IBM aims to take a slice out of SMB blades

Big Blue is aiming to persuade SMBs to cut their teeth on blade servers, with the launch of a server system targeted at smaller companies. IBM claims its new BladeCenter S can cut the number of servers an average SMB runs by up to 85 percent and can be managed by a lone IT administrator.

Big Blue is aiming to persuade SMBs to cut their teeth on blade servers, with the launch of a server system targeted at smaller companies.

IBM claims its new BladeCenter S can cut the number of servers an average SMB runs by up to 85 percent and can be managed by a lone IT administrator.

The BladeCenter S system is designed to pack the standard small office apps, including security, e-mail and backup and is sized to sit on top of the average desktop, according to the hardware maker, and plug into standard power outputs.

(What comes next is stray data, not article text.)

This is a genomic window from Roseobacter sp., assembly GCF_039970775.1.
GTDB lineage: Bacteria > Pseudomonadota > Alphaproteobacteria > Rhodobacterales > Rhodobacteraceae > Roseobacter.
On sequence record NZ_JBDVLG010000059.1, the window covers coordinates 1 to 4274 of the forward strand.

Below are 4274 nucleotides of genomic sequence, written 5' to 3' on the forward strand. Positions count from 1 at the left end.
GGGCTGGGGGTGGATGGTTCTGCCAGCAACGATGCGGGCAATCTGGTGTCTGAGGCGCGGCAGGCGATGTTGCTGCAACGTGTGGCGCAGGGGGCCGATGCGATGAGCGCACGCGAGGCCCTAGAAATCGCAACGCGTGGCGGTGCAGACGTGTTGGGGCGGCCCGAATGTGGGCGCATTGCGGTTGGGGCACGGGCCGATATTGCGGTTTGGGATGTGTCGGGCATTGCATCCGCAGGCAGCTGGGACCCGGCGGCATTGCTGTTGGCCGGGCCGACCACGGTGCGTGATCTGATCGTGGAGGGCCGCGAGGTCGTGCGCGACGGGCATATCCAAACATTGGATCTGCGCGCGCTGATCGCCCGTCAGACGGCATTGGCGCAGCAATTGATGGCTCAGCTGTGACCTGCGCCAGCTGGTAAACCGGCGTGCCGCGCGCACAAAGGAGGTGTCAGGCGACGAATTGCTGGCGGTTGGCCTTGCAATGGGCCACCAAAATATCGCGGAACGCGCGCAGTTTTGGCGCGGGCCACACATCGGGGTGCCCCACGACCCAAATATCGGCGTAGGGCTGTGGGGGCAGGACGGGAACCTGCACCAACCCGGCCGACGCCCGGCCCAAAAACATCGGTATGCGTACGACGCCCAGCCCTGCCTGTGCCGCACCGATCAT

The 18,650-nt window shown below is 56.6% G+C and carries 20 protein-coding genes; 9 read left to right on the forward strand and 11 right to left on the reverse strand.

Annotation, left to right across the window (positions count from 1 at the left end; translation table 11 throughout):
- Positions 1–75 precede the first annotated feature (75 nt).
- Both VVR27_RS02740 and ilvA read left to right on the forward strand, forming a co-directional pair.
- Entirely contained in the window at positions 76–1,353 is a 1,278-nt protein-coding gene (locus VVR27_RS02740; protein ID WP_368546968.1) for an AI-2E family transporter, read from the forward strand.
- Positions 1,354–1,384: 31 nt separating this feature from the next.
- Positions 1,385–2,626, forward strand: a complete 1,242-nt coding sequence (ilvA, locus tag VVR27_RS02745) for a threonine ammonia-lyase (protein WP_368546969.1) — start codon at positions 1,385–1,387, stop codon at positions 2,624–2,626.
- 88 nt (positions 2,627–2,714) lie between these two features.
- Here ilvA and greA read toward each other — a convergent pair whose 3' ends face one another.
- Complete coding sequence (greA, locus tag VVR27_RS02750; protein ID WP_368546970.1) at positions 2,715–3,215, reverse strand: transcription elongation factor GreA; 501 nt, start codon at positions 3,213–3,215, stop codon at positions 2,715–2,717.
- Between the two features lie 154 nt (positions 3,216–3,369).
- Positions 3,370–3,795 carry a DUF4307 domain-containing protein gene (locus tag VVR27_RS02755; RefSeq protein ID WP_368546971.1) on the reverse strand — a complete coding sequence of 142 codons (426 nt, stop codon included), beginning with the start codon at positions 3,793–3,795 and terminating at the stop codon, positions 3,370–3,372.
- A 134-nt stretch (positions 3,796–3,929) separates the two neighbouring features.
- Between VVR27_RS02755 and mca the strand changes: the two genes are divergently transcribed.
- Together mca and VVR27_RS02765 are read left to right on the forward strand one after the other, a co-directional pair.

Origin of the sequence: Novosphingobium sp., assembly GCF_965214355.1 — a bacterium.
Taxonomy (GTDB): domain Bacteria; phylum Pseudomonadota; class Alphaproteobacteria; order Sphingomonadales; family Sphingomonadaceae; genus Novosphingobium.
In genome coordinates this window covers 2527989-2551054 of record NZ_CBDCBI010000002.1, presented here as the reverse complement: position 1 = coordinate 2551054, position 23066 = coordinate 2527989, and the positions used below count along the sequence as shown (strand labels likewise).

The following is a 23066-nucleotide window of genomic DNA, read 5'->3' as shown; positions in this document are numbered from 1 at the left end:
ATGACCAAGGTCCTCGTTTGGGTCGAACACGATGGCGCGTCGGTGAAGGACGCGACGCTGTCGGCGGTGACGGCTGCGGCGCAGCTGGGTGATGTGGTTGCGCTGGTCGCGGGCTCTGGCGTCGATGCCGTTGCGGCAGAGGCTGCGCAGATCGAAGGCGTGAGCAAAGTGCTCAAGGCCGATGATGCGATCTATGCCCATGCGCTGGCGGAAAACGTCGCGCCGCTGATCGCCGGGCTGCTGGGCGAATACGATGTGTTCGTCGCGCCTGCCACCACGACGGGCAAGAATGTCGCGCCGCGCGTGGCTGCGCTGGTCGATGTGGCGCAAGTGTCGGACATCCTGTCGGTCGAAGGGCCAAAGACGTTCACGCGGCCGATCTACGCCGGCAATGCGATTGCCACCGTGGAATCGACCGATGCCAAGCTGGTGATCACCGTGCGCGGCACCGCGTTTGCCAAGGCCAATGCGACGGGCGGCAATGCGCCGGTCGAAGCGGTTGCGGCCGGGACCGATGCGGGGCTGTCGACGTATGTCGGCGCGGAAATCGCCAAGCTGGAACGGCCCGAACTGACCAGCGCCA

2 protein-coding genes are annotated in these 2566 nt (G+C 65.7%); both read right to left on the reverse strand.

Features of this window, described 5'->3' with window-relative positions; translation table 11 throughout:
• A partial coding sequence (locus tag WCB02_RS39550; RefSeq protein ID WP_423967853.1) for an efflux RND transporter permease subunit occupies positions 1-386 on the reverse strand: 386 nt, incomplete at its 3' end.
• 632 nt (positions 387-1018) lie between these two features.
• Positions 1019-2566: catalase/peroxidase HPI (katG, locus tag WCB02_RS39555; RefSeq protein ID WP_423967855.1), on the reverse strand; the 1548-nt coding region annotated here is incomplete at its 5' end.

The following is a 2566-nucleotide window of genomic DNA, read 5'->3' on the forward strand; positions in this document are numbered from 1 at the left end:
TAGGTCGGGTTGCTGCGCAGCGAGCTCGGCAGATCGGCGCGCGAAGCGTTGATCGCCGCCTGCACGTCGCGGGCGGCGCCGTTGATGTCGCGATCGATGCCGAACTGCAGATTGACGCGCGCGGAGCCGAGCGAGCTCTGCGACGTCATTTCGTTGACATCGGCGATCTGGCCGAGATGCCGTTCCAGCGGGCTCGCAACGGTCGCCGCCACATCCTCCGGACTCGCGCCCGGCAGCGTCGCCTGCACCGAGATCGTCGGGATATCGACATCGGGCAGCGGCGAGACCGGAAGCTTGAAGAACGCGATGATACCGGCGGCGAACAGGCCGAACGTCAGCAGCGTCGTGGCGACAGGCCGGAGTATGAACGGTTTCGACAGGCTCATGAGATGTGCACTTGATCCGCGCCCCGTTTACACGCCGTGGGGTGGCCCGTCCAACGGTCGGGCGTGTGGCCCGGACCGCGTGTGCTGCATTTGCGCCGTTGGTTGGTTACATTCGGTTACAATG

IBM believes SMBs are now ripe for the adoption of blades, originally aimed at power hungry larger corporates.

Blade servers are often touted as one way for businesses to cut their energy consumption. Sustainability Victoria, an organisation that partners with the state government and individual businesses to encourage Victorians to use resources more efficiently, recently cut its own power usage by 50 percent following its decision to move to blades.

According to analysts Gartner, blade systems remain a high growth sector for servers, with a 33 percent year-on-year increase for 2006, compared to a nine percent growth across the market overall. Hewlett-Packard and IBM dominate blades between them, sharing a 74 percent global market share.